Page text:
This is a photo diary of my costuming "travels"; where I've learned and struggled to make historical costumes for myself. They're not always pretty, but always fun. And I want to share with others what I learn along the way. **You can find me on Facebook, or have my posts delivered to your email by signing up at the lower part of the right column.**
- Time Traveling in Costume
- HI, my name is Val. I'm a Past President & member of the San Diego Costume Guild,Costumer's Guild West in Los Angeles, and Orange County Costume Guild, & a representative of the San Diego History Center. I make my own historical costumes but don't sell any unless I get tired of it.The eras I've made so far are 1770 up to 1918. My favorite is the 1880s bustle.
Monday, September 7, 2009
Red Floral 1770s Polonaise
This was the first gown I ever made for the 1770s. I was encouraged by a friend whom I'd met at Costume College, and who worked in Colonial Williamsburg, to make one and wear it to Williamsburg, VA, the next time we visited there. She promised to dress up with me and take me around to some costuming background locations at Colonial Williamsburg. That was enough to entice me.
Two years ago I had made a costumey version using a Butterick pattern for a costume guild event at the Marie Antoinette movie. I was unfamiliar with how the dresses were constructed and totally confused by the stomacher but this pattern wasn't meant to be historically correct. I made it from a white cotton with orange flowers, and a petticoat made of a moire white polyester. The dress was ok but not what I wanted to repeat.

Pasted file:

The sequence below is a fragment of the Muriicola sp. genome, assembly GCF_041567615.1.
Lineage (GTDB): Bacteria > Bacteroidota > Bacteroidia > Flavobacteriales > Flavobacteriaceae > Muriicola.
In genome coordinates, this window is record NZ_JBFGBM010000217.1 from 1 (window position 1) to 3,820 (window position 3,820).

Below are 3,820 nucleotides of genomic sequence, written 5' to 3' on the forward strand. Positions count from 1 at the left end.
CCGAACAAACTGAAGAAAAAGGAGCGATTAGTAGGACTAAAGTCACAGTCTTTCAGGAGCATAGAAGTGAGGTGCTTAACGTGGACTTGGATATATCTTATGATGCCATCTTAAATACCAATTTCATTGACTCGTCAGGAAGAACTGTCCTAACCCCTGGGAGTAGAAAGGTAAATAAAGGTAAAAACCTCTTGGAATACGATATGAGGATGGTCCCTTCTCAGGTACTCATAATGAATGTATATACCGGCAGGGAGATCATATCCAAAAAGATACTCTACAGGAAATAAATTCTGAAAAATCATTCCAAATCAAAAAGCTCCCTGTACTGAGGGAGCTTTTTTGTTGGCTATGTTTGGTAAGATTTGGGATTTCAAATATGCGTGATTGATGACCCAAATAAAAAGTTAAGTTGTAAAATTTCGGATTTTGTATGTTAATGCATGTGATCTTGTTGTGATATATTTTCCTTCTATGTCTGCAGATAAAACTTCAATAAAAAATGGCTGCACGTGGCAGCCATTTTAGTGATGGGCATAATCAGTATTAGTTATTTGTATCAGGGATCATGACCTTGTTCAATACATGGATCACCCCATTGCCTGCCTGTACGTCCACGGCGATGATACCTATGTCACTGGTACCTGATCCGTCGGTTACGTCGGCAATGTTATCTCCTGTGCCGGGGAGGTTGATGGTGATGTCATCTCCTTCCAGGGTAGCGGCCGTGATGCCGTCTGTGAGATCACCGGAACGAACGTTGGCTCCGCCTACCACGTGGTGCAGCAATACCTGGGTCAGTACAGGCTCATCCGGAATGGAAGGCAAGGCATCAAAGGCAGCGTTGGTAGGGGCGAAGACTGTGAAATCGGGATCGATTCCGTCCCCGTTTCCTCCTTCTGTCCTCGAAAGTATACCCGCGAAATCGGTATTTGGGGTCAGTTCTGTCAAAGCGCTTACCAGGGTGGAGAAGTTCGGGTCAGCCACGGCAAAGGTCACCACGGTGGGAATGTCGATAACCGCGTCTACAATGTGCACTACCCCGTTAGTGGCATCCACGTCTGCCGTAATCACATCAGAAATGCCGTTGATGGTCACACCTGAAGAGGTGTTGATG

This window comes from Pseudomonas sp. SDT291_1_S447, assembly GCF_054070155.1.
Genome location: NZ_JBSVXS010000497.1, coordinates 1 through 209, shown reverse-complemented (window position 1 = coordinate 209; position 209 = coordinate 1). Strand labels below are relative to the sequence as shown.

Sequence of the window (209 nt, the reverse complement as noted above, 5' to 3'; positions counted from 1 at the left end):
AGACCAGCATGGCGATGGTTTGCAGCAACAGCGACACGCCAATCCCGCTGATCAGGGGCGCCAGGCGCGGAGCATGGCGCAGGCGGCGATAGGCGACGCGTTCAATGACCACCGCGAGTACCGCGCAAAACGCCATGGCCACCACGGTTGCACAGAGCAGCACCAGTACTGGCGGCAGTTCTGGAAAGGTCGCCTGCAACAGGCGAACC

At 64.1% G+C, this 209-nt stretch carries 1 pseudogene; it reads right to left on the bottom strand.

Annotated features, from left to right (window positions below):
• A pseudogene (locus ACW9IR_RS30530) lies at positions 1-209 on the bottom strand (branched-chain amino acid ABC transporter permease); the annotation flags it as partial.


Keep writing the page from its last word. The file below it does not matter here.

At the recommendation of friends, I used Period Impressions 1770s Polonaise pattern.
Before I made the gown, I had to have the correct stays to wear under it. I used a Butterick pattern, also recommended to me, and got started on it in a class with Shelley Peters in November 2007. I made it out of a powder blue silk dupioni I'd bought in the Los Angeles Garment District. When I finally got around it finishing it 6 months later, it was too big. I took it in but later it was still too big, so I made a second one. I used the version where it ties both in front and back to make it easier to put on.
I made my muslin from the measurements it had, and the first time I tried it on, it fit. So I didn't have to do any alterations. Although a year later I did have to take in three times due to weight loss.
My fabrics were both linen blends bought in the Garment District. I bought the red floral fabric after overhearing Sally Queen recommend it to some students she had during a private tour after Costume College. Some time later I went back and bought a solid red linen to go with it. I flatlined the bodice with a lightweight twill, which made it kind of bulky, not knowing that a linen or cotton would have been more acceptable.
Here I'm wearing it while partially constructed.
I made a pocket to go under the petticoat from a brown paisly patterned cotton fabric but it's too small so I'll have to make a bigger one soon.
My reproduction shoes bought from Fugawee. I liked these because I could change the color ribbon tied on the latchets but they were too tight in the toe box so I'm having to buy a different pair of shoes.
This is Barbee and I on our carriage ride in Colonial Williamsburg in April 2009. This was right after a breeze had blown off my cap and hat, and I pulled it back on. So it's really sloppy. I found out from Janea Whitacre, who works in the Milinery Store, that I needed to cut my neckline lower. It should barely cover the top of my stays. The neckline level on the pattern is generic, and is to be cut according to each person's size. So when I got home, I started altering it. Once that is done, I hope to have another photo posted here.